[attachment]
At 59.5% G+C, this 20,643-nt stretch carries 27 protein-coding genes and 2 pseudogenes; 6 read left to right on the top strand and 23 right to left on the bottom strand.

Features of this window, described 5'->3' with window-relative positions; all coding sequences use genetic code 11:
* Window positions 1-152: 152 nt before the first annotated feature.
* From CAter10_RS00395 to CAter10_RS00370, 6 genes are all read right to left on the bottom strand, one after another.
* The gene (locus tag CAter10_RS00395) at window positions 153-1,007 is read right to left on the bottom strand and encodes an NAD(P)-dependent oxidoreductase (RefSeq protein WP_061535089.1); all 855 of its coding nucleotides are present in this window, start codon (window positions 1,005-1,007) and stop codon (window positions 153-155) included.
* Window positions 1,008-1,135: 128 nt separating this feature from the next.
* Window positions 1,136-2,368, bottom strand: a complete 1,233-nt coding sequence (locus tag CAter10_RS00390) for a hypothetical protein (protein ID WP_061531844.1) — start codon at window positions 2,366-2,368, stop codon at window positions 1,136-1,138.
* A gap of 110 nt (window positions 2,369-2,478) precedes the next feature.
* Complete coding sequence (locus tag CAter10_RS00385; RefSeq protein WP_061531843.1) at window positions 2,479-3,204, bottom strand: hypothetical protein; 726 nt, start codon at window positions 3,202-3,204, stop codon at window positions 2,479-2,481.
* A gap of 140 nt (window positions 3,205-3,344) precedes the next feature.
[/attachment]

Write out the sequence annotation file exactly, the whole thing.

At 59.5% G+C, this 20,643-nt stretch carries 27 protein-coding genes and 2 pseudogenes; 6 read left to right on the top strand and 23 right to left on the bottom strand.

Features of this window, described 5'->3' with window-relative positions; all coding sequences use genetic code 11:
* Window positions 1-152: 152 nt before the first annotated feature.
* From CAter10_RS00395 to CAter10_RS00370, 6 genes are all read right to left on the bottom strand, one after another.
* The gene (locus tag CAter10_RS00395) at window positions 153-1,007 is read right to left on the bottom strand and encodes an NAD(P)-dependent oxidoreductase (RefSeq protein WP_061535089.1); all 855 of its coding nucleotides are present in this window, start codon (window positions 1,005-1,007) and stop codon (window positions 153-155) included.
* Window positions 1,008-1,135: 128 nt separating this feature from the next.
* Window positions 1,136-2,368, bottom strand: a complete 1,233-nt coding sequence (locus tag CAter10_RS00390) for a hypothetical protein (protein ID WP_061531844.1) — start codon at window positions 2,366-2,368, stop codon at window positions 1,136-1,138.
* A gap of 110 nt (window positions 2,369-2,478) precedes the next feature.
* Complete coding sequence (locus tag CAter10_RS00385; RefSeq protein WP_061531843.1) at window positions 2,479-3,204, bottom strand: hypothetical protein; 726 nt, start codon at window positions 3,202-3,204, stop codon at window positions 2,479-2,481.
* A gap of 140 nt (window positions 3,205-3,344) precedes the next feature.